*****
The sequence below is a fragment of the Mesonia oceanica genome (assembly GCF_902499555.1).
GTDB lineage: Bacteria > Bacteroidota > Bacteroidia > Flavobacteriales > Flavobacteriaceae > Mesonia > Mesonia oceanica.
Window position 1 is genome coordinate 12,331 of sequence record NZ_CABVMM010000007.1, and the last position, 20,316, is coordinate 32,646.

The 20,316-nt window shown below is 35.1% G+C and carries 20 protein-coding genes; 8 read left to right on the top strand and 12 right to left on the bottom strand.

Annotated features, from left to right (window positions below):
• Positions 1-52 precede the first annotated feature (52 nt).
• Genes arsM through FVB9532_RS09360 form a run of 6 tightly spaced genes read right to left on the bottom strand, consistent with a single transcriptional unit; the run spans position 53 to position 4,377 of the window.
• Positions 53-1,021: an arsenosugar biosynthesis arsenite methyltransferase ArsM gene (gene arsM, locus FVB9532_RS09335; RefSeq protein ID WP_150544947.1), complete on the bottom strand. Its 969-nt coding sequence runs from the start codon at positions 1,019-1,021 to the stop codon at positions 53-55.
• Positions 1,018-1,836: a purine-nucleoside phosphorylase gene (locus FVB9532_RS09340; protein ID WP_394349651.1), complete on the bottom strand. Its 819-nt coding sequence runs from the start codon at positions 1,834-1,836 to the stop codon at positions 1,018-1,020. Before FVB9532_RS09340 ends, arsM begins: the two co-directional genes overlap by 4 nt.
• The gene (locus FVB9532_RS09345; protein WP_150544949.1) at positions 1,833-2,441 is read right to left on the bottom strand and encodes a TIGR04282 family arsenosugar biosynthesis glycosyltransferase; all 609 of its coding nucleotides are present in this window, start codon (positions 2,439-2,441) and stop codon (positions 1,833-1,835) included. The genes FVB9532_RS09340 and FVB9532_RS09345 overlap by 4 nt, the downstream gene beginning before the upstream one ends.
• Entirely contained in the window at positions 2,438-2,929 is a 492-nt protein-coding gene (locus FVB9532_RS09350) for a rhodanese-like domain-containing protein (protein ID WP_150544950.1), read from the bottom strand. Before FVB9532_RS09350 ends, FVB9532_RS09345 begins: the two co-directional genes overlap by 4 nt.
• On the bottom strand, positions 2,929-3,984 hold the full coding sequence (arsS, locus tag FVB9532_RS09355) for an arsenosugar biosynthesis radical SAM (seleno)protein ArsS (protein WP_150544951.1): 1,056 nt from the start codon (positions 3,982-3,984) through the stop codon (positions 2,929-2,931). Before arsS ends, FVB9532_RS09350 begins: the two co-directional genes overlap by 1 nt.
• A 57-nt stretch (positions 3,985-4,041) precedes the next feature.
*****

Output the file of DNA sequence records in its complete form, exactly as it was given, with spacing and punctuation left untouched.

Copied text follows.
The sequence below is a fragment of the Mesonia oceanica genome (assembly GCF_902499555.1).
GTDB lineage: Bacteria > Bacteroidota > Bacteroidia > Flavobacteriales > Flavobacteriaceae > Mesonia > Mesonia oceanica.
Window position 1 is genome coordinate 12,331 of sequence record NZ_CABVMM010000007.1, and the last position, 20,316, is coordinate 32,646.

The 20,316-nt window shown below is 35.1% G+C and carries 20 protein-coding genes; 8 read left to right on the top strand and 12 right to left on the bottom strand.

Annotated features, from left to right (window positions below):
• Positions 1-52 precede the first annotated feature (52 nt).
• Genes arsM through FVB9532_RS09360 form a run of 6 tightly spaced genes read right to left on the bottom strand, consistent with a single transcriptional unit; the run spans position 53 to position 4,377 of the window.
• Positions 53-1,021: an arsenosugar biosynthesis arsenite methyltransferase ArsM gene (gene arsM, locus FVB9532_RS09335; RefSeq protein ID WP_150544947.1), complete on the bottom strand. Its 969-nt coding sequence runs from the start codon at positions 1,019-1,021 to the stop codon at positions 53-55.
• Positions 1,018-1,836: a purine-nucleoside phosphorylase gene (locus FVB9532_RS09340; protein ID WP_394349651.1), complete on the bottom strand. Its 819-nt coding sequence runs from the start codon at positions 1,834-1,836 to the stop codon at positions 1,018-1,020. Before FVB9532_RS09340 ends, arsM begins: the two co-directional genes overlap by 4 nt.
• The gene (locus FVB9532_RS09345; protein WP_150544949.1) at positions 1,833-2,441 is read right to left on the bottom strand and encodes a TIGR04282 family arsenosugar biosynthesis glycosyltransferase; all 609 of its coding nucleotides are present in this window, start codon (positions 2,439-2,441) and stop codon (positions 1,833-1,835) included. The genes FVB9532_RS09340 and FVB9532_RS09345 overlap by 4 nt, the downstream gene beginning before the upstream one ends.
• Entirely contained in the window at positions 2,438-2,929 is a 492-nt protein-coding gene (locus FVB9532_RS09350) for a rhodanese-like domain-containing protein (protein ID WP_150544950.1), read from the bottom strand. Before FVB9532_RS09350 ends, FVB9532_RS09345 begins: the two co-directional genes overlap by 4 nt.
• On the bottom strand, positions 2,929-3,984 hold the full coding sequence (arsS, locus tag FVB9532_RS09355) for an arsenosugar biosynthesis radical SAM (seleno)protein ArsS (protein WP_150544951.1): 1,056 nt from the start codon (positions 3,982-3,984) through the stop codon (positions 2,929-2,931). Before arsS ends, FVB9532_RS09350 begins: the two co-directional genes overlap by 1 nt.
• A 57-nt stretch (positions 3,985-4,041) precedes the next feature.